For the conversion, we took the DLXS collection XML files and use the tag names as field names in our OM objects.  

A small example:

From sea029_georgeJune24_dims.xml:

   <TITLE TYPE="245">Pen pictures of Annam and its people</TITLE>
   <AUTHOR>Cadman, Grace Hazenberg</AUTHOR>
  <EXTENT>192 600dpi JPEG page images</EXTENT>
   <PUBLISHER>Cornell University Library</PUBLISHER>
   <PUBPLACE>Ithaca, New York</PUBPLACE>
   <IDNO TYPE="dlps">sea029</IDNO>
    <TITLE TYPE="main">Pen pictures of Annam and its people</TITLE>
    <AUTHOR>Cadman, Grace Hazenberg</AUTHOR>
    <PUBLISHER>Christian Alliance Publishing</PUBLISHER>

From RAILS_ROOT/app/models/book.rb

class Book < ActiveFedora::Base
  has_metadata 'descMetadata', type: BookMetadata

  has_file_datastream :name=>'digitalImage', :type=>ActiveFedora::Datastream, :mimeType=>"image/jpeg", :controlGroup=>'M'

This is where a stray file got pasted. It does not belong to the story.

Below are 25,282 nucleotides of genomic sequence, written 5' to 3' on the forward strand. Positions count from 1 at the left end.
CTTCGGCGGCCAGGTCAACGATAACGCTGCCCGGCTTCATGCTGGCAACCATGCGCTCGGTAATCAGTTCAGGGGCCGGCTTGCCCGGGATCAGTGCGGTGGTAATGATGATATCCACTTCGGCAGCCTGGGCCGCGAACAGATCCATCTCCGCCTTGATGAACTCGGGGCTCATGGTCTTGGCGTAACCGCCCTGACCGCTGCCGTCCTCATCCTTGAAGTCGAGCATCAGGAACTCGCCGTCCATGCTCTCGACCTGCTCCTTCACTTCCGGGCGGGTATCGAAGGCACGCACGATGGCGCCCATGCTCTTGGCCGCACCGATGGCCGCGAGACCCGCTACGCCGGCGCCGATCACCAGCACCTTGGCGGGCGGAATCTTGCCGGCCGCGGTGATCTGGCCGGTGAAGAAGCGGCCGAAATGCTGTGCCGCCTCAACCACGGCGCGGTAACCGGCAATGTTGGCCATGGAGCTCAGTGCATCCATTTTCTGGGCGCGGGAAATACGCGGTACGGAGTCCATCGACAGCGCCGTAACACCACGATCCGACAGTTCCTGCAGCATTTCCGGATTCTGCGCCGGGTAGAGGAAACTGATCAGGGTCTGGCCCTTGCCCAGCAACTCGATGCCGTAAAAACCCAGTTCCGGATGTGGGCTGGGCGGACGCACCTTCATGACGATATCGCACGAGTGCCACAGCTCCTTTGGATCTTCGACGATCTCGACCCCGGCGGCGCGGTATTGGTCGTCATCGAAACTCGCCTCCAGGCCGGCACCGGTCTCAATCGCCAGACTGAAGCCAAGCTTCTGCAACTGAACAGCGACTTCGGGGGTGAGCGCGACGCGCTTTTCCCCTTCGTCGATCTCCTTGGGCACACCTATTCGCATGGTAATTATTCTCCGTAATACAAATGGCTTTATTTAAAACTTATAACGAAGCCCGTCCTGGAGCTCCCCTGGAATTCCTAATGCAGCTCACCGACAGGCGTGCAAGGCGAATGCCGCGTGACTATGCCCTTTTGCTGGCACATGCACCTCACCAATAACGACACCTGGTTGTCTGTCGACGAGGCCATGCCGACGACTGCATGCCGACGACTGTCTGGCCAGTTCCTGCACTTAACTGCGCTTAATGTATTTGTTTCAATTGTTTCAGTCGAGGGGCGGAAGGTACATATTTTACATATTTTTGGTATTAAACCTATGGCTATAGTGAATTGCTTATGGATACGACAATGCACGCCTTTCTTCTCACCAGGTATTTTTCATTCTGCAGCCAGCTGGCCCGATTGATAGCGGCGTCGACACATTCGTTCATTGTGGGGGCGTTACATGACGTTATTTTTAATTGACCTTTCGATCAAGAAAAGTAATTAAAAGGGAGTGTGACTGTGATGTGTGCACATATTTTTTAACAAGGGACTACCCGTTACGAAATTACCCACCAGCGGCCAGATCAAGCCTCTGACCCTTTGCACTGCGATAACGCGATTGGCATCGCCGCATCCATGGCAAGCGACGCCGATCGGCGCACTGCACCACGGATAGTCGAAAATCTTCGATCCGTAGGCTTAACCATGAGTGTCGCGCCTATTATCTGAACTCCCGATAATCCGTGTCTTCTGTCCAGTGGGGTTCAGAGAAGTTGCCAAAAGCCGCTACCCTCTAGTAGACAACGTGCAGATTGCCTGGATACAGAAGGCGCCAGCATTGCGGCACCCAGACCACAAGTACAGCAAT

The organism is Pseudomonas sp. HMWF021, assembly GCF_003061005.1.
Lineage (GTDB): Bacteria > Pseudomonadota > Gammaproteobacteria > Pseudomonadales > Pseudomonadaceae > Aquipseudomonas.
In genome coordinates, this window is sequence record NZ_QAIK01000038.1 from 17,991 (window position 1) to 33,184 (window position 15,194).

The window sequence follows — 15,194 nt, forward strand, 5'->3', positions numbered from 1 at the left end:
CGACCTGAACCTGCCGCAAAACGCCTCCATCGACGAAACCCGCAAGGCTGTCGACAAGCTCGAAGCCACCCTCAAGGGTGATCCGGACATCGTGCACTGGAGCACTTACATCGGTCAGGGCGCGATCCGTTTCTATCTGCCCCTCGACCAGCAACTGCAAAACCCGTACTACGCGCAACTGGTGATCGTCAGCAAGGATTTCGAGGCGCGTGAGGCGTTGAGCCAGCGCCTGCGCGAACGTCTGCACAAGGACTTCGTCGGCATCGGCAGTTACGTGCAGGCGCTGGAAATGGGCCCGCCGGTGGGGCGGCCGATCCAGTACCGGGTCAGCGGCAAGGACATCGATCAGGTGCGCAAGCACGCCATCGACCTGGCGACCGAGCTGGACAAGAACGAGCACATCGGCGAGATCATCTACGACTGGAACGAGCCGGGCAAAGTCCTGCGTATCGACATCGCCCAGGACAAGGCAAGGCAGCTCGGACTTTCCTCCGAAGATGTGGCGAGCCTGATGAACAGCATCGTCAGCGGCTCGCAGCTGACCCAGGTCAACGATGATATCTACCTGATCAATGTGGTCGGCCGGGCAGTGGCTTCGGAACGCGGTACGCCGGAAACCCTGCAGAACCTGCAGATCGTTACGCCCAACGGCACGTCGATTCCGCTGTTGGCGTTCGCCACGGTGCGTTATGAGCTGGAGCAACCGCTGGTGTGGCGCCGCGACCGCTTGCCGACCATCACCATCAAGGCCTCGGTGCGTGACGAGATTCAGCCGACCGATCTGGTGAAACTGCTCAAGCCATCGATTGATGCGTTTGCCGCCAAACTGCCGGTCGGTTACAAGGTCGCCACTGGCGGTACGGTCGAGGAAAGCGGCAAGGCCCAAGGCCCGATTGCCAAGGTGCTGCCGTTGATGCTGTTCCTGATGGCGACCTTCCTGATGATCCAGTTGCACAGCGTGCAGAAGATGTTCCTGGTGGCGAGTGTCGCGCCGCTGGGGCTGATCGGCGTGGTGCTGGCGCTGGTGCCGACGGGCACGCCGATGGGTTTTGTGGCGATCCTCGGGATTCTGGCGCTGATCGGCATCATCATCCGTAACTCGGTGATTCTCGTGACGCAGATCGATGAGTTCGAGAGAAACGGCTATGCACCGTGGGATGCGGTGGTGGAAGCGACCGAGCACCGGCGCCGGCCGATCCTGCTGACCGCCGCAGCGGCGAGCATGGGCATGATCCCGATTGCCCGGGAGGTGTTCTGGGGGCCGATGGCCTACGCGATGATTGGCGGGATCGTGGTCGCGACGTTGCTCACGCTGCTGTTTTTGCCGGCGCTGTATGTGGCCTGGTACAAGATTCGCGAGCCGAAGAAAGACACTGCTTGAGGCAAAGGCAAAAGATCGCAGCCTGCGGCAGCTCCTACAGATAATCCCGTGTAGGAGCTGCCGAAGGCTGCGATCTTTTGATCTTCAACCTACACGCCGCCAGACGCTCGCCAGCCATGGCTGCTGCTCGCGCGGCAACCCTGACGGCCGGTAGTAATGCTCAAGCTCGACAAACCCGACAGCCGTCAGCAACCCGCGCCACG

belongs_to :derivation, :property=>:has_derivation

  has_many :pages, :property=>:has_pages

  has_attributes :titlestmt_titletype, datastream: 'descMetadata', multiple: false
  has_attributes :titlestmt_title, datastream: 'descMetadata', multiple: false
  has_attributes :titlestmt_author, datastream: 'descMetadata', multiple: false
  has_attributes :extent, datastream: 'descMetadata', multiple: false
  has_attributes :pubstmt_publisher, datastream: 'descMetadata', multiple: false
  has_attributes :pubstmt_pubplace, datastream: 'descMetadata', multiple: false
  has_attributes :pubstmt_idno_type, datastream: 'descMetadata', multiple: false
  has_attributes :pubstmt_idno, datastream: 'descMetadata', multiple: false
  has_attributes :bibl_titletype, datastream: 'descMetadata', multiple: false
  has_attributes :title, datastream: 'descMetadata', multiple: false
  has_attributes :author, datastream: 'descMetadata', multiple: false
  has_attributes :publisher, datastream: 'descMetadata', multiple: false